I must have people-watched for hours. There was this large lady in a polka dot dress whose arms were so sunburned that she looked as if she’d been dipped in a vat of boiling water, but she still sat in the sun. There were some men dressed as Elvis, hailing each other delightedly as they strutted around. There was the mum who stood perfectly still, until her favourite band started and she began to gyrate energetically, moving her hips from side to side and throwing her arms about in unusual patterns, periodically doing little skips. She motioned to her ten year old daughter to join her. Her daughter looked horrified and at one point tried to get her mother to stop. Her mother listened politely, and then continued dancing, more wildly than ever. There was a group of young lads who were promoting some go karting I think. Anyway they were off duty and getting into the beer, some of them downing it from a hose pipe and funnel contraption. One of them was particularly drunk and he was waving a large flag about dangerously. He was so unaware that he was flapping it in people’s faces. At one point he kept swiping it over the head of this man who was in a wheelchair. I walked up and told him to watch his flag and explained about the man he’d annoyed. He didn’t take it in and continued as before, even after a security guard warned him too. He could have jabbed someone through the throat. Luckily one of his friends seemed to notice the danger and kept an eye on him.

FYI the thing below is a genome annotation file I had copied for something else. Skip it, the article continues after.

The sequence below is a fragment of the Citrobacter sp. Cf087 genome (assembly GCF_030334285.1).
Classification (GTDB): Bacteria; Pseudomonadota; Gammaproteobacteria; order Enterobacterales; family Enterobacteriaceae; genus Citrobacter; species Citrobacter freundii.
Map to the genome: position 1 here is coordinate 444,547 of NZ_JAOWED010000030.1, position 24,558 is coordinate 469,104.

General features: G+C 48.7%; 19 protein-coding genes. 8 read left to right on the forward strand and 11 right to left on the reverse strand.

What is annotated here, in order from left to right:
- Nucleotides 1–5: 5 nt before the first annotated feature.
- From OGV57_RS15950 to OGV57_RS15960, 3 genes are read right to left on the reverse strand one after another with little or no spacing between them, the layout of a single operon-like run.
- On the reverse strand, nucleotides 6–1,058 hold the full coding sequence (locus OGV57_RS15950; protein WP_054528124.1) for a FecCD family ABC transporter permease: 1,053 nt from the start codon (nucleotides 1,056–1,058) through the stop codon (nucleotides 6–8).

I went to the Singing Tent where there was community singing, anyone could join in. I joined in with the song ‘Something Inside So Strong’, everybody sounded so good! We were all strangers but we were smiling at each other. I’ll definitely do more of that at the next festival I go to. One woman was singing away, and wiping tears from her eyes. I wondered what her story was, what she’s had to overcome in her life.

I bumped into the lovely Philip Ardagh, with his wife and son. I am a big fan and follow him on Twitter where he sometimes (to my delight) retweets my (hopefully witty) comments. His son took a photo with us together and I hope I never see it because I just know how small and wide I will have looked beside the incredibly tall Mr Ardagh!

The performance from Caravan Palace was an absolute joy to watch. I only knew their most famous hit, but every song was just as good. The band were young and cool and good looking and talented. The lead singer reminded me of the lead singer of Texas to look at, she was cheeky and confident and attractive – it was so good to see such a confident, beautiful woman on stage. She was dancing and jumping around all over the place and yet found the breath to do these incredible vocals. I think every man there was a little in love with her by the end of the set.